Watch the news & stories in motion: Subscribe to WeeTracker on YouTube
As of late, the African tech climate appears to have been witnessing something of a renaissance as giant strides continue to be made in the areas of innovation and technology across different sectors. The continent has indeed come a long way from epithets and stereotypes that associate it with only the wrong kinds of publicity and it is now beginning to prove that it can hold its own amongst the global players as a productive and self-sufficient region.
The proliferation of innovation and tech-driven enterprises and startups in Africa is a testament to the efforts of local entrepreneurs to develop solutions that have a bearing on both the local and global markets. This can be construed to imply that Africans are currently leveraging advancements in technology and churning out world-grade tech-driven products and services to create a whole new perception of the continent. And today, the idea is to celebrate some of these fine pieces of technology from the ever-growing African automobile industry.
Vehicle manufacturing has reached a whole new level in Africa in recent times with a number of African automobile companies rolling some well-engineered four-wheelers off their assembly lines. And some of these vehicles are known to be laden with features and specifications that can rival what is on offer from the Germans, Japanese, Americans, Brits, Koreans, Chinese, French, and Italians who can be thought to be the major players in the industry. Suffice it to say that there are a number of African automobile manufacturers who are doing more than just punch above their weight. Through their offerings, these companies can potentially give the established names a run for their money in the local markets for starters.
African automobile manufacturers have actually been putting in some fine work and assembling some really good rides for a while now but it wasn’t until recently that they have been causing ripples and gaining recognition in the industry. Even though they still have their work cut out for them in the area of toppling the more established brands, it takes nothing away from the fact some fine work is being done in our very own backyards.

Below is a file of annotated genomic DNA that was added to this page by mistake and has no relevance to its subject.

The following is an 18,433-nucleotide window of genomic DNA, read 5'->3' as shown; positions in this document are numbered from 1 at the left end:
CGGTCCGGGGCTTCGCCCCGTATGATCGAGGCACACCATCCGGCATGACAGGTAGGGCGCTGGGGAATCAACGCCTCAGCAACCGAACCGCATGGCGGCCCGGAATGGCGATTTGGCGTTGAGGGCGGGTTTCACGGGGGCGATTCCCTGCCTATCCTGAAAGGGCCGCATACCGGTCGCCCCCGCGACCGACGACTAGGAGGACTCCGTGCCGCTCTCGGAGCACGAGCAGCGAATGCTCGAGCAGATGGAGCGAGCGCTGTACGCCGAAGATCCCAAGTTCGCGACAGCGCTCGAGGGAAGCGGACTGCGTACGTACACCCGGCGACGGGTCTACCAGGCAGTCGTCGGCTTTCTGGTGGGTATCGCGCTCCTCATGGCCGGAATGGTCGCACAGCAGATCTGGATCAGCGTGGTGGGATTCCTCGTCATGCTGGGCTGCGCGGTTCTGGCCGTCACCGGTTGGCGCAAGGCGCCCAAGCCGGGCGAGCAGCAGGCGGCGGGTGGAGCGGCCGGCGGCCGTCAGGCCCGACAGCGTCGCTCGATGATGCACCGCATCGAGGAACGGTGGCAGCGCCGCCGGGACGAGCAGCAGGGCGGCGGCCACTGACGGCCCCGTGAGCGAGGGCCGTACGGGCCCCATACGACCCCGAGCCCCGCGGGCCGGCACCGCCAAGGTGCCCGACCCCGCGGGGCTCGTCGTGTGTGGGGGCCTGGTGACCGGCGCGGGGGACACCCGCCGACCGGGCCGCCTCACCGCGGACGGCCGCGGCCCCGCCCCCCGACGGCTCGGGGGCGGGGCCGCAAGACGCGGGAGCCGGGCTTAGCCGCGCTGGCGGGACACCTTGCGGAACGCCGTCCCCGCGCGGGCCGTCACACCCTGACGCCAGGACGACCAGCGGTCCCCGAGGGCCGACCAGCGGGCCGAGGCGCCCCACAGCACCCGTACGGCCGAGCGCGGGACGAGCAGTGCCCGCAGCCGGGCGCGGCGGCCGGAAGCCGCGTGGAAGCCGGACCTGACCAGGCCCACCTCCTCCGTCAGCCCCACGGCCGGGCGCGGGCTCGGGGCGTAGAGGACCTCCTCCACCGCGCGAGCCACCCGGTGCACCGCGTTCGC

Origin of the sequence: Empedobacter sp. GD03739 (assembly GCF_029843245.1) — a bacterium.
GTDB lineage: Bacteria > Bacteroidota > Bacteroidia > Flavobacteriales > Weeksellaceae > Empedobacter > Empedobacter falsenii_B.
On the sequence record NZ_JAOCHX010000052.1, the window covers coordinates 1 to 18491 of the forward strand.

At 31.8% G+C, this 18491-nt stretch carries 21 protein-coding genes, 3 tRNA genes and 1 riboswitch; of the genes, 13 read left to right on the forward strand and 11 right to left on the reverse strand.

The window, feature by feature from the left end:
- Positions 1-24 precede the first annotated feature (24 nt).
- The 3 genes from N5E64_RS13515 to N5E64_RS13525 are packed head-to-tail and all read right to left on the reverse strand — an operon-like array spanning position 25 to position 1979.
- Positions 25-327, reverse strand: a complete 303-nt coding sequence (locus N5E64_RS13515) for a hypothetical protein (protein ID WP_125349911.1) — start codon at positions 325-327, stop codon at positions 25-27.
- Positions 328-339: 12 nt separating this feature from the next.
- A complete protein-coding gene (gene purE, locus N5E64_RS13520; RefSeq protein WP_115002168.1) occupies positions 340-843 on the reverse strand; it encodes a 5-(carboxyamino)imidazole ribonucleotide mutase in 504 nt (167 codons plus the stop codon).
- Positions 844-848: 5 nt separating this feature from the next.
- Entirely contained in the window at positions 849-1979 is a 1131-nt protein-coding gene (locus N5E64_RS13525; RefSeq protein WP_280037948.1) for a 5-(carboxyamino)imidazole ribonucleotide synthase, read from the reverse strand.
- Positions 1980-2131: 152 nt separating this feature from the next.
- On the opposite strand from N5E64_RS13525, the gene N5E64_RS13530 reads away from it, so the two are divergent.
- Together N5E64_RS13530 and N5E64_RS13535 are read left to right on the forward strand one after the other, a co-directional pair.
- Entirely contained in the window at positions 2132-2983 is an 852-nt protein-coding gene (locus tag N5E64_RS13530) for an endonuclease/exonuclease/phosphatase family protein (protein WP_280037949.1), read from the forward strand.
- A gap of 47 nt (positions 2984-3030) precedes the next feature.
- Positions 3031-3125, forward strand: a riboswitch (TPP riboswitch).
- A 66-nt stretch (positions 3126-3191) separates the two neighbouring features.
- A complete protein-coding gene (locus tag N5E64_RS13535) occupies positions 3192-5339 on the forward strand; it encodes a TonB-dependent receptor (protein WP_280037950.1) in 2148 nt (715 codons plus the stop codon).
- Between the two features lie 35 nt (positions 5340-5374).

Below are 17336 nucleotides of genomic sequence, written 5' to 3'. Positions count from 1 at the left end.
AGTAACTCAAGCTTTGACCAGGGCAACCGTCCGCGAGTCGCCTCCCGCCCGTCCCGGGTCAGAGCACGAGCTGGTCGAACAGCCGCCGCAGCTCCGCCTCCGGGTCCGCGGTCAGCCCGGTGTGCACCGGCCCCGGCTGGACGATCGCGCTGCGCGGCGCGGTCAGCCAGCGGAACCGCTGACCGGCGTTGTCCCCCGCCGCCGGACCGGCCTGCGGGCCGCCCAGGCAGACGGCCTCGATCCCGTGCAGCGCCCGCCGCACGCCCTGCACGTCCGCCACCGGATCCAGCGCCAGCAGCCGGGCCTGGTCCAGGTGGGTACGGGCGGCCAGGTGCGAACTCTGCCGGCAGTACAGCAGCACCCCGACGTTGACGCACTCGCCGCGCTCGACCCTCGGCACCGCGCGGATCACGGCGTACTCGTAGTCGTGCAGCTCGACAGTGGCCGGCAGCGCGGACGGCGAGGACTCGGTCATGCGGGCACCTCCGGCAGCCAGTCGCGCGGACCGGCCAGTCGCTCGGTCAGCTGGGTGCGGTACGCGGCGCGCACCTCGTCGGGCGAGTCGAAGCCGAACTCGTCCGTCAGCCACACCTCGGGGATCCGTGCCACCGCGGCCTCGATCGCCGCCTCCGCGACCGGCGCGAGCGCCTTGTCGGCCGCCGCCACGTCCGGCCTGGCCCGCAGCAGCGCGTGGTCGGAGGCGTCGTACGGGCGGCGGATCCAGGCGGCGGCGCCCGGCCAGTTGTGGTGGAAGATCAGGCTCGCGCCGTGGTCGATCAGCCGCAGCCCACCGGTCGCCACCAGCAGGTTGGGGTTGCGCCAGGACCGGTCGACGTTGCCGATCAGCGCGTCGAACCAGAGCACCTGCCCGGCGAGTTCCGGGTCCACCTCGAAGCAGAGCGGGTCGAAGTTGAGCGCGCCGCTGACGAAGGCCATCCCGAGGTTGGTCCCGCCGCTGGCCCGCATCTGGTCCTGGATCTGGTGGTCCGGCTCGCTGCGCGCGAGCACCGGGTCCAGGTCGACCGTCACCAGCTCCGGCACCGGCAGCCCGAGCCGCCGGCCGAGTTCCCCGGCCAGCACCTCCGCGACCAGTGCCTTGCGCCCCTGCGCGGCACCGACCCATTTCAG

From Nigeria’s Innoson Motors; the creation of serial entrepreneur, Innocent Chukwuma, to Kantanka Cars from Ghana and even the offering from Morocco’s Mohamed Laraki, Africa boasts a number of automobile manufacturers who are doing their bit to reflect the continent in a bigger, brighter, and better light.
And what makes this even more interesting is the knowledge that these companies are being run by local entrepreneurs and people, who are pulling it off all by themselves and staying competitive in both local and international markets using the locally-sourced material. Now, let’s take a moment to appreciate some of Africa’s biggest and most promising automobile manufacturers.
Kenya’s Mobius Motors
Mobius Motors rolled the first batch of their low-cost, multipurpose vehicles off their assembly lines in the later parts of the previous year. Typical African off-road road terrain and transport utility are believed to have been considered in the design of the vehicle.
To its credit, the Kenyan automobile company’s first big step which was the introduction of low-cost vehicles for the off-road and rough road terrains in Africa has somewhat garnered encouraging market reception and plans are believed to have been set in motion towards stepping up production and rolling out a newer, more advanced model in the near future.
Building on the success recorded so far by its first model, the company is believed to be exploring newer frontiers in the design of the Mobius II as an upgrade on the pioneer model. The first model from Mobius Motors was built with resilience and efficiency in mind and considered as an affordable off-terrain option in the market, the automobile company is looking to take it up a notch with its next model.